Description: This investigation was undertaken at the Langley Memorial Aeronautical Laboratory in connection with a general research on fuel-injection for aircraft. The purpose of the investigation was to determine the factors controlling the reproducibility of spray penetration and secondary discharges after cut-off. The development of single sprays from automatic injection valves was recorded by means of special high-speed photographic apparatus capable of taking 25 consecutive pictures of the moving spray at a rate of 4,000 per second. The effect of two types of injection valves, injection-valve tube length, initial pressure in the injection-valve tube, speed of the injection control mechanism, and time of spray cut-off, on the reproducibility of spray penetration, and on secondary discharges were investigated. It was found that neither type of injection valve materially affected spray reproducibility. The initial pressure in the injection-valve tube controlled the reproducibility of spray penetrations. An increase in the initial pressure or in the length of the injection-valve tube slightly increased the spray penetration within the limits of this investigation. The speed of the injection-control mechanism did not affect the penetration. Analysis of the results indicates that secondary discharges were caused in this apparatus by pressure waves initiated by the rapid opening of the cut-off valve. The secondary discharges were eliminated in this investigation by increasing the length of the injection-valve tube. (author).
Date: 1928
Creator: Beardsley, E. G.
Partner: UNT Libraries Government Documents Department

Winter Fuels Markets

Description: This report analyzes the key factors affecting the various winter fuels markets, including consumption, production, reserves, and storage volumes.
Date: October 21, 2008
Creator: Pirog, Robert
Partner: UNT Libraries Government Documents Department

NACA research on slurry fuels through 1954

Description: Report presenting a review of NACA research on slurry fuels through 1954. Slurry fuels are defined as suspensions of metals in hydrocarbons, which may offer more flight range or thrust than can be obtained with conventional hydrocarbons. Magnesium is the primary metal of interest at this time for high thrust and boron for long-range flight.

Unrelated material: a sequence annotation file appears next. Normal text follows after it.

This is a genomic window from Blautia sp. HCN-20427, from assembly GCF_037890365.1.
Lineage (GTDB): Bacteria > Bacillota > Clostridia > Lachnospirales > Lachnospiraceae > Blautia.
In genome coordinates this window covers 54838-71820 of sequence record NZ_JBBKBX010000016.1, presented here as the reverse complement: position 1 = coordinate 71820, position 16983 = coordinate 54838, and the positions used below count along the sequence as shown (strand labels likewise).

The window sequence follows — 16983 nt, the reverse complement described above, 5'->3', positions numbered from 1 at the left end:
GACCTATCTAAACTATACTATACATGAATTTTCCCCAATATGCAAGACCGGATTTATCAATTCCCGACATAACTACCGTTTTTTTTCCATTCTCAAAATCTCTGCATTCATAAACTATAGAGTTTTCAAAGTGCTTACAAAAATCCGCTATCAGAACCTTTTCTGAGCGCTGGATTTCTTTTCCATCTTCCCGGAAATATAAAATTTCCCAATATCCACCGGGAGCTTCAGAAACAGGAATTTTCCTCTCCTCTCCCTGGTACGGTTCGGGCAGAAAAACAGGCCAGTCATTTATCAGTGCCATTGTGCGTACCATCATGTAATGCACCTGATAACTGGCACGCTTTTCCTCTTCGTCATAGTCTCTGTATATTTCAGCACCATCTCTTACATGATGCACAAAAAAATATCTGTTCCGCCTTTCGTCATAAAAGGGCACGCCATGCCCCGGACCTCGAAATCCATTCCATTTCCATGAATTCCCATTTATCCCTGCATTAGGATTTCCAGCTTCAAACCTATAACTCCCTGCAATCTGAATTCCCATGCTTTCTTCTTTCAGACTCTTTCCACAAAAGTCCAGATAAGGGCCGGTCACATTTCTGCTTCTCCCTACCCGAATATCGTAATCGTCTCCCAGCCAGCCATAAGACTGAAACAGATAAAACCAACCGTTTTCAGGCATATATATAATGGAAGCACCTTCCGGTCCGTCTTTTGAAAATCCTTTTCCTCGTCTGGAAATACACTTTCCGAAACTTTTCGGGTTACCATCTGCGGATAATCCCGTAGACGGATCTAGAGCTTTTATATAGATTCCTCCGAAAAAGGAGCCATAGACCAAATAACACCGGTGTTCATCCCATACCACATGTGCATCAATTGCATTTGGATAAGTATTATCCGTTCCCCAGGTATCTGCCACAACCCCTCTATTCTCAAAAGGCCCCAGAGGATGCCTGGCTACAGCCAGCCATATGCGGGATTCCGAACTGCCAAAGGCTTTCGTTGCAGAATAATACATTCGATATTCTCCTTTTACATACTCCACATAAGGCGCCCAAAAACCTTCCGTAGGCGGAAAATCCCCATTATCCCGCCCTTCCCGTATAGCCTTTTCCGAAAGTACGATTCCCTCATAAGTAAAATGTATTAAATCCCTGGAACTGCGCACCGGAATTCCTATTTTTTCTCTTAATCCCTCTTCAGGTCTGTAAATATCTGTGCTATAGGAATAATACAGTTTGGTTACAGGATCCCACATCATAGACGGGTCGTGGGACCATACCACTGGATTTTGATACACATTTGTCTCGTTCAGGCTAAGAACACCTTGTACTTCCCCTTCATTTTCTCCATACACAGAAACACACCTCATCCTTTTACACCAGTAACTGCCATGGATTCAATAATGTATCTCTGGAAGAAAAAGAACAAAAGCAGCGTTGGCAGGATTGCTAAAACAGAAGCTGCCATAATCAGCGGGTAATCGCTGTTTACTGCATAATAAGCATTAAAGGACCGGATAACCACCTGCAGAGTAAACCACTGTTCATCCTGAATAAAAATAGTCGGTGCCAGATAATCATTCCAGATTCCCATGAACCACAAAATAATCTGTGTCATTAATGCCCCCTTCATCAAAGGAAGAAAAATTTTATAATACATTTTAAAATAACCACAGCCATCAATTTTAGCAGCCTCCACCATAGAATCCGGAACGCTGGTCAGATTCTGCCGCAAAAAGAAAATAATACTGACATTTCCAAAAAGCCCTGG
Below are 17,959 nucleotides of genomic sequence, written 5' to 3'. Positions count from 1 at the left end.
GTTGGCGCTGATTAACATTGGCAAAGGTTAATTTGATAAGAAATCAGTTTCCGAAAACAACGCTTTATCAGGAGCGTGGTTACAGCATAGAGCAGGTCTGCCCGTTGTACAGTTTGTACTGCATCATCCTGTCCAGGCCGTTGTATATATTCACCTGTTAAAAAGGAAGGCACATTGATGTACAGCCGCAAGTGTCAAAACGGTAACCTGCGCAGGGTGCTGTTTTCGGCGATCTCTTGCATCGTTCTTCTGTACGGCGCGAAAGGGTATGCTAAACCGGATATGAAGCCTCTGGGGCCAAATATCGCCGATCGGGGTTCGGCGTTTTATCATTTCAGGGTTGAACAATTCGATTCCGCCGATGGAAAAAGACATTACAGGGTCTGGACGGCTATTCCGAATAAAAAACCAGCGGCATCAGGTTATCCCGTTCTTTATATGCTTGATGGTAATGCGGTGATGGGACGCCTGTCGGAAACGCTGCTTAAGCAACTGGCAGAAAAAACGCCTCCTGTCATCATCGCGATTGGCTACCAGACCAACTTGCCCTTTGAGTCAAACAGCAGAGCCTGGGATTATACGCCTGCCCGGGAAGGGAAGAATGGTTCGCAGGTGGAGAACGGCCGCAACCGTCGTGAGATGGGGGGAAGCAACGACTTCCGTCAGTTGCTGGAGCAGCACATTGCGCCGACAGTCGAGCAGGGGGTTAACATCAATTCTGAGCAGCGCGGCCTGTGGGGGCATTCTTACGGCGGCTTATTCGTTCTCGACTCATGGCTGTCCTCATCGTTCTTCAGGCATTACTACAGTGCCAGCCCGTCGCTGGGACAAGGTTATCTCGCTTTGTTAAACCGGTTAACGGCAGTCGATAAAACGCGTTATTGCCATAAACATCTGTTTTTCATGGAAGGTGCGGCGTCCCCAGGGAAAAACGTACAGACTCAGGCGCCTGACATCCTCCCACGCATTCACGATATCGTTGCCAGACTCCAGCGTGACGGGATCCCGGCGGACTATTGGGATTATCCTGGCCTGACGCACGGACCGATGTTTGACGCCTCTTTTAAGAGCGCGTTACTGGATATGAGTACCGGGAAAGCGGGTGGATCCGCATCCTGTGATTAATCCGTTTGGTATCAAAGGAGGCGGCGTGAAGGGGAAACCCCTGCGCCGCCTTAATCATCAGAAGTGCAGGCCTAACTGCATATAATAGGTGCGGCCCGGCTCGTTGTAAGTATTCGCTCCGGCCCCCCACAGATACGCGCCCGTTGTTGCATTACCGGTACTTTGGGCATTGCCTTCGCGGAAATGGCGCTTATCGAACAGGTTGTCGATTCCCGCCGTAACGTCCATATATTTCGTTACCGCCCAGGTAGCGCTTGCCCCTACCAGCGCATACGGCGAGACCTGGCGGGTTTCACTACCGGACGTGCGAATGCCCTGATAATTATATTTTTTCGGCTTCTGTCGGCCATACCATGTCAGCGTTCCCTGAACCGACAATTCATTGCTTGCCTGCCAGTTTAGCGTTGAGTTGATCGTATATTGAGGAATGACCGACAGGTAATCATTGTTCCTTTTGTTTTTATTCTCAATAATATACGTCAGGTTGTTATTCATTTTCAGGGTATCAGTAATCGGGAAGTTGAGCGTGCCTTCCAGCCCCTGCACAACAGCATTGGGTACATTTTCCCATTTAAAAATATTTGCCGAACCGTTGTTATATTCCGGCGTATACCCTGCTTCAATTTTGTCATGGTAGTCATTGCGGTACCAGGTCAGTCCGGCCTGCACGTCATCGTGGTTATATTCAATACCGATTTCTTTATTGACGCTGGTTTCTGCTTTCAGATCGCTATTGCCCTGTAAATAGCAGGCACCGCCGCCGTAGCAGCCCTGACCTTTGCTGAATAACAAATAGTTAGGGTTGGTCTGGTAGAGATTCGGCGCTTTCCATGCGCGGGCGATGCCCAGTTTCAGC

Date: April 21, 1955
Creator: Olson, Walter T. & Breitwieser, Roland
Partner: UNT Libraries Government Documents Department

Preliminary discussion of fuel temperatures attained in supersonic aircraft

Description: Report presenting an exploration of fuel temperatures, which includes variables such as the aircraft speed, flight time, flight altitude, materials of construction, location of fuel tanks relative to aircraft skin and hot engine parts, and other factors. The results illustrate that it is impossible to predict quantitatively the fuel temperatures that will be attained in aircraft without detailed design information on each machine.
Date: March 15, 1955
Creator: Gibbons, Louis C.
Partner: UNT Libraries Government Documents Department

A study of injection processes for 15-percent fluorine - 85-percent oxygen and heptane in a 200-pound-thrust rocket engine

Description: Characteristic exhaust velocity over a range of mixture ratios and variations in gas velocity with distance from the injector were measured for six injectors. Comparisons of injector performance showed the gains obtained from oxidant atomization, fuel atomization, and propellant mixing. The results are compared with oxygen and heptane performance and show the effect, which is qualitatively small, of spontaneous propellant ignition on the relation between injection processes and engine performance.
Date: January 15, 1957
Creator: Heidmann, M. F.
Partner: UNT Libraries Government Documents Department

The effect of nozzle design and operating conditions on the atomization and distribution of fuel sprays

Description: The atomization and distribution characteristics of fuel sprays from automatic injection valves for compression-ignition engines were determined by catching the fuel drops on smoked-glass plates, and then measuring and counting the impressions made in the lampblack. The experiments were made in an air-tight chamber in which the air density was raised to values corresponding to engine conditions.
Date: February 19, 1932
Creator: Lee, Dana W.
Partner: UNT Libraries Government Documents Department

Injection principles for liquid oxygen and heptane using two-element injectors